The PL approach was performed on 63 patients (13 male, 50 female) with a mean age of 65 ± 11.8 years. The ALS approach was performed on 37 patients (3 male, 34 female) with a mean age of 66.7 ± 11.1 years.
There were no significant differences in cup inclination, cup anteversion, or stem anteversion between the two approaches (Table 2). Operation time in the ALS group was significantly longer than that in the PL group (P = 0.00) (Table 3). No significant difference was found between the two groups at any point of VAS and with regard to number of narcotics consumed (Table 4). Degrees of active ROM of flexion at POD 1 were significantly lower in the ALS group than in the PL group (P < 0.01). The PL group was able to perform SLR earlier than the ALS group (P < 0.01). No significant difference was found regarding the day on which patients began using a walker. However, the day on which patients began using a cane was significantly earlier (P < 0.01) and hospital stay was significantly shorter (P < 0.01) in the ALS group than in the PL group. No significant difference was found regarding rate of transfer (Table 5). Until 1 month after operation, hip flexion was significantly weaker in the ALS group than in the PL group (P < 0.01) (Fig. 1). No significant difference was found in hip abduction or adduction between the two groups (Fig. 2). From 2 weeks to 6 months postoperatively, hip external rotation strength was significantly lower in the PL group than in the ALS group (P < 0.01) (Fig. 3). No significant differences were found in the preoperative or postoperative HHS between the two groups.
In this study, we compared the outcomes of the PL and ALS approaches among patients who underwent THA. We found no significant difference in pain outcome between the two groups. For functional evaluation, the PL group was able to perform SLR significantly earlier than the ALS group. Until 1 month postoperatively, the strength of hip flexion was significantly weaker in the ALS group than in the PL group. However, the day on which patients began using a cane was significantly earlier, hospital stay was significantly shorter, and from 2 weeks to 6 months postoperatively, the strength of hip external rotation was significantly higher in the ALS group than in the PL group.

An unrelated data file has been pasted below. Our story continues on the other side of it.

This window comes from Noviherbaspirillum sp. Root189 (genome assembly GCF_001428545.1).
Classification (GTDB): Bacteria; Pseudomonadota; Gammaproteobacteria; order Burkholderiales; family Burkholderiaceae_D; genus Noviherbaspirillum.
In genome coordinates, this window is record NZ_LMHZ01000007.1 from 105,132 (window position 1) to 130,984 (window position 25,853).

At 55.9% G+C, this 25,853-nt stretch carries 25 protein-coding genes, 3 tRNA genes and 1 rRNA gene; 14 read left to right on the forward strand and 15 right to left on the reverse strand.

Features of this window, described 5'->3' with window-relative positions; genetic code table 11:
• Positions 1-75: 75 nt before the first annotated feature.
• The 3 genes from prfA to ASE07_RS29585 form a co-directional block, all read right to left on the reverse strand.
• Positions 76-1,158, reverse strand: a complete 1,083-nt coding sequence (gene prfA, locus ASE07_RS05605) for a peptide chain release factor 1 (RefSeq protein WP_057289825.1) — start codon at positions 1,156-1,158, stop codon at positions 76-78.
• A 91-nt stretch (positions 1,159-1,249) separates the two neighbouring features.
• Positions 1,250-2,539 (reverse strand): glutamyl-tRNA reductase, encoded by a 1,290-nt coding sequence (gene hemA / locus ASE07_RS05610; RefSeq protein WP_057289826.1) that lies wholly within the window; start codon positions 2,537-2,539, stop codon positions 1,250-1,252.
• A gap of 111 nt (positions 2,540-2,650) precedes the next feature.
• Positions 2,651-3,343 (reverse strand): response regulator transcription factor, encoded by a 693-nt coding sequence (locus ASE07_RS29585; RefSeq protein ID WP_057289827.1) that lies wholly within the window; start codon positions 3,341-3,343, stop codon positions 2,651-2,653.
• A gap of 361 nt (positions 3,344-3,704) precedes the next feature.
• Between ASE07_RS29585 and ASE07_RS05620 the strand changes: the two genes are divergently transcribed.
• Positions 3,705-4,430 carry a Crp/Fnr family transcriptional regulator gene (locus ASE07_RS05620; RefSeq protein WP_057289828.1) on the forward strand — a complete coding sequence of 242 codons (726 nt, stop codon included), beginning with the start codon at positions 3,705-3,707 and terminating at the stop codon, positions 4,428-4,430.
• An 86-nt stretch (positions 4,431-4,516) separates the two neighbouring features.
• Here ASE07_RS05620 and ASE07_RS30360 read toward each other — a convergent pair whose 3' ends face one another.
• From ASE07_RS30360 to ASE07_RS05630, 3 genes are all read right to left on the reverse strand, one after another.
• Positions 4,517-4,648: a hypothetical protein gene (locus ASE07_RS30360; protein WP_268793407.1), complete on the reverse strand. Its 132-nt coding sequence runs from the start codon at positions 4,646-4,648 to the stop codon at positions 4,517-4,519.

Various approaches are used for THA. Each approach has both advantages and disadvantages. Although the PL approach is used extensively worldwide, it has a high risk of dislocation compared with other approaches . On the contrary, the ALS approach has been reported to lead to a low dislocation rate, less postoperative pain, better functioning of the abductor muscle, and a shorter hospital stay [2, 6, 24,25,26]. However, this approach is correlated with the damage to the femoral shaft and malalignment of the femoral component .
With regard to postoperative pain, Wang et al. compared DAA with PL and found that the DAA group reported significantly lower pain intensity at 24, 48, and 72 h after surgery . In the present study, no significant difference was found in postoperative pain VAS scores between the ALS group and the PL group. We initially considered that, when we conducted the ALS approach, we may have injured the gluteus medius muscle, which could have affected the pain VAS score because the ALS approach has been reported to cause superior gluteal nerve and gluteus medius muscle injuries [17,18,19]. However, the measurement of the muscle strength during hip abduction revealed no significant difference between the ALS group and the PL group (Fig. 2). In this study, operation time was significantly longer in the ALS group than in the PL group. Even if conventional, the ALS approach tends to require a longer operation time than the PL approach because the PL approach is one of the most basic approaches. On the other hand, the ALS approach is more difficult to perform than the PL approach, particularly with regard to stem insertion.
The iliofemoral ligament is the strongest ligament of the hip capsule and works to resist the external rotation and extension of the hip [29, 30]. Although we initially resected the anterior capsule and iliofemoral ligament, we preserved them in this study to enforce stability of the hip and avoid leg-length discrepancy. However, preserving the iliofemoral ligament entails the restriction of the surgical field and restriction of the elevation of the femur. Due to that, this method tends to require more time for retracting muscles of the anterior hip than the conventional ALS approach. This means that retracting the muscles of the anterior hip may cause swelling of the anterior hip muscles and increase the pain VAS score, especially during the early post-THA period. In fact, patients in the ALS group were able to perform SLR significantly later than patients in the PL group (Table 5).